Blogging is like fishing, I think. Sort of.
What pattern does one decide to attach to their leader for that first cast of the day? Fish a dry, drift a nymph, or swing a streamer? This first-time blogger faces a similar decision: What should my very first blog entry be? Do I jump right in and get to the heart of the matter (whatever that is), or do I start slow, testing the waters first? Initially I’m writing to no one, and maybe it’s best that way because it follows the majority of my fishing experiences to a T: Casting repeatedly into a vast expanse of water, apparently to nothing. Should I fear rejection? Nah, I’ve suffered plenty of that at the fins and hands of fish and book editors.
It would also seem that writing is akin to fishing inasmuch as that which constitutes “good” is pretty subjective: Larry McMurtry’s Lonesome Dove may be considered by some (like me) to be the finest novel ever scribed, while others may think it to be just another stupid cowboy story. Similarly, one angler’s junk fish is another’s trophy whitefish; one angler’s miserable day on the water getting skunked is another’s marvelous day spent on the water not catching fish.
I may fail miserably at this blogging thing, as I’ve failed many times as a fisherman. And while there are similarities between fishing and blogging, I do see one glaring difference between the two endeavors: In order to partake of sportfishing, one must purchase a license. Conversely, right now anyone can start a blog, and maybe that’s a bad thing. Maybe there should be rules and licensing fees—regulations to keep things in check. Who knows— I may be just the catalyst needed for the authorities to implement regulations on the blogasphere. Let’s wait and see if my wading into this carries with it disasterous results.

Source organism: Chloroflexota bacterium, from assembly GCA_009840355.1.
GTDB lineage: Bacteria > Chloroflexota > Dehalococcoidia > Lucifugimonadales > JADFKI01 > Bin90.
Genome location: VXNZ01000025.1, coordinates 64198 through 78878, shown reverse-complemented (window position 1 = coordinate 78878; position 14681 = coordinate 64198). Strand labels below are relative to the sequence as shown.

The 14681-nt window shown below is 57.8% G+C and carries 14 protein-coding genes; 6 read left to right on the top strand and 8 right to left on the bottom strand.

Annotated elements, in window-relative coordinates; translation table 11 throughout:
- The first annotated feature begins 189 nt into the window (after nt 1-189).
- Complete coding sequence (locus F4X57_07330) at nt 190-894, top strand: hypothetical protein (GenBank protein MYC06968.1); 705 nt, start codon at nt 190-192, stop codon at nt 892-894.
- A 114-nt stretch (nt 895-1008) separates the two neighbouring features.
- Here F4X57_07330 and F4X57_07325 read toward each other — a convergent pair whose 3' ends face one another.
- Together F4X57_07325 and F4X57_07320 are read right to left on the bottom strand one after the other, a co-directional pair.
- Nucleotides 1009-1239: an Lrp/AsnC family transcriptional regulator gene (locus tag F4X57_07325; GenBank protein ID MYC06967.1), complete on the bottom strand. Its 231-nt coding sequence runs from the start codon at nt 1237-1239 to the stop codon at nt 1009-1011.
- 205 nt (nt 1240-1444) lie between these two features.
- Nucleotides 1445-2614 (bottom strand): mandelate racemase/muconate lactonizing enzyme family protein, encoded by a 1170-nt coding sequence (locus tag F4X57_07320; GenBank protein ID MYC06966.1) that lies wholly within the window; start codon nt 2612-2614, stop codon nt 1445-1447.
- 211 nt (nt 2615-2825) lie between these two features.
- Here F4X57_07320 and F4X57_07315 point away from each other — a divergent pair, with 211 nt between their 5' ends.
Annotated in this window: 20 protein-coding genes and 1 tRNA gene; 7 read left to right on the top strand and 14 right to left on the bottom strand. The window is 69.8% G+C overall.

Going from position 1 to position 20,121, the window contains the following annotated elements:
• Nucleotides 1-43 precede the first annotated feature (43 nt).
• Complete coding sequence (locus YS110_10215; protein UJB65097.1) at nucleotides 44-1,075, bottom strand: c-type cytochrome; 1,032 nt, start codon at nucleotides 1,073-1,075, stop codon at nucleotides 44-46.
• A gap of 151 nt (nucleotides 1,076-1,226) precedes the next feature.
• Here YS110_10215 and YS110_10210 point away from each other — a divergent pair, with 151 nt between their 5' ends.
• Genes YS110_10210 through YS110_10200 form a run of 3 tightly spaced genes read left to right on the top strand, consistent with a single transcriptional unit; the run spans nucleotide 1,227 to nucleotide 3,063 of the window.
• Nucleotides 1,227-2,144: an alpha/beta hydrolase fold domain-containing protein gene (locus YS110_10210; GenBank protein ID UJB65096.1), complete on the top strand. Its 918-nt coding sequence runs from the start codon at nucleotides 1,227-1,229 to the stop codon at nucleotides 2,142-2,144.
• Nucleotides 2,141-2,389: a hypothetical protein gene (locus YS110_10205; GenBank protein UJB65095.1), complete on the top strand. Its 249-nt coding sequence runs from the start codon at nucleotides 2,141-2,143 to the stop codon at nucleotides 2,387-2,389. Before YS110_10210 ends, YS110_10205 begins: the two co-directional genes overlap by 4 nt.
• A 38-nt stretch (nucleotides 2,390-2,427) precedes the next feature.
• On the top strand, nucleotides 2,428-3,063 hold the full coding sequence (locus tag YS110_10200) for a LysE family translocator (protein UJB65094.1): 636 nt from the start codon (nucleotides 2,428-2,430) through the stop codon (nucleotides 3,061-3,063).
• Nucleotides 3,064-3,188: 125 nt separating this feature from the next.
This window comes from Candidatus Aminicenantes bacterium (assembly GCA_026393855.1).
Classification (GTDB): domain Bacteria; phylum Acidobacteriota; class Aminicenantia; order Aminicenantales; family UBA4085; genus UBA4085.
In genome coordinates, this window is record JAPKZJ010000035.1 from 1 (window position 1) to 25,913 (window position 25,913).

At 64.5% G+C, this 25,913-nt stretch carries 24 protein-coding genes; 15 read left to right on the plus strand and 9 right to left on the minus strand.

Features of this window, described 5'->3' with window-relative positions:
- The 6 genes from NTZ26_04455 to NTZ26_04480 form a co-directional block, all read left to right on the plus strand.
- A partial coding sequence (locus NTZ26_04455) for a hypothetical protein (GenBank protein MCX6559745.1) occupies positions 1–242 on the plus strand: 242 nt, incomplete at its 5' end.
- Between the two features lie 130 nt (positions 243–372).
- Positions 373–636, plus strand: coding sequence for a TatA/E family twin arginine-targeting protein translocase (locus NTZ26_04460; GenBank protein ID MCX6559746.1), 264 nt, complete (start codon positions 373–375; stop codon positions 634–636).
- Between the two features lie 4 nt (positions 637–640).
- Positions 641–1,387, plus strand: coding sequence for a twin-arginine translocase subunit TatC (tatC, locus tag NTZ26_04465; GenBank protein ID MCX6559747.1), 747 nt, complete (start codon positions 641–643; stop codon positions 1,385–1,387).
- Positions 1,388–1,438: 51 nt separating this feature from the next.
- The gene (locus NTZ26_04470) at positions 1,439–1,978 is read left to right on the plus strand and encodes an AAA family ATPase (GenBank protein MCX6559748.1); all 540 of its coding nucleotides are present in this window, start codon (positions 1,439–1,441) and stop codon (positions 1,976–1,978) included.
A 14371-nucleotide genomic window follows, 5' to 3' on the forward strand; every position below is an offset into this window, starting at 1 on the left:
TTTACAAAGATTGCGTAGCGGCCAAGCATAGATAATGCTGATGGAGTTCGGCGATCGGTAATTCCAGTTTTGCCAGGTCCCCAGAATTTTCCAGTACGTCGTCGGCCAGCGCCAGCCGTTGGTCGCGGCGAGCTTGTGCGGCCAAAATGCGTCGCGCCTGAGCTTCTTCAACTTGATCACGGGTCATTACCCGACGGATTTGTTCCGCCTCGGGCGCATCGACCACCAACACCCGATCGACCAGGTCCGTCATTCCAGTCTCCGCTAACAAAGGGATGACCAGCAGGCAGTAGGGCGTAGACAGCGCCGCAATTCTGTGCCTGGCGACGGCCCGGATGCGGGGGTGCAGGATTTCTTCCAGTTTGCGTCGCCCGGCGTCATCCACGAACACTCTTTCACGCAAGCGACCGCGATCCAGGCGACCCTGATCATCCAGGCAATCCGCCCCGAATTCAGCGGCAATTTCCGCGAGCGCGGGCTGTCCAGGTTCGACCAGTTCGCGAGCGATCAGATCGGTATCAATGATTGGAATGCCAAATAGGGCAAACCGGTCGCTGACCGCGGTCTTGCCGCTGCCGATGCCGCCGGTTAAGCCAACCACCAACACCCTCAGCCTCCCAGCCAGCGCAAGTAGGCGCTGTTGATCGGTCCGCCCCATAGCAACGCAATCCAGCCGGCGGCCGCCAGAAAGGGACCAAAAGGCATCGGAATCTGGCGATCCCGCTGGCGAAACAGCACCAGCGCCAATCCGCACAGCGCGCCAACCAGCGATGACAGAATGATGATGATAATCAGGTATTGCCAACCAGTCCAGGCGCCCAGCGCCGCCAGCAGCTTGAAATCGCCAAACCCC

The good thing is that if you don’t like what you read here, you can opt to never return—no harm, no foul, no barbs. It’s sorta like catch and release in that regard, and I’ve released a lot of fish (most using the Long Distance Release—the highest form of conservation-minded methods). If what you read here isn’t enough to warrant your return, that’s OK— I have thick skin. Just remember that there’s more to fishing than catching. Similarly, there’s more to reading than enjoying. I hope you enjoy.
That being said, let the ramblings of a catch-challenged angler begin.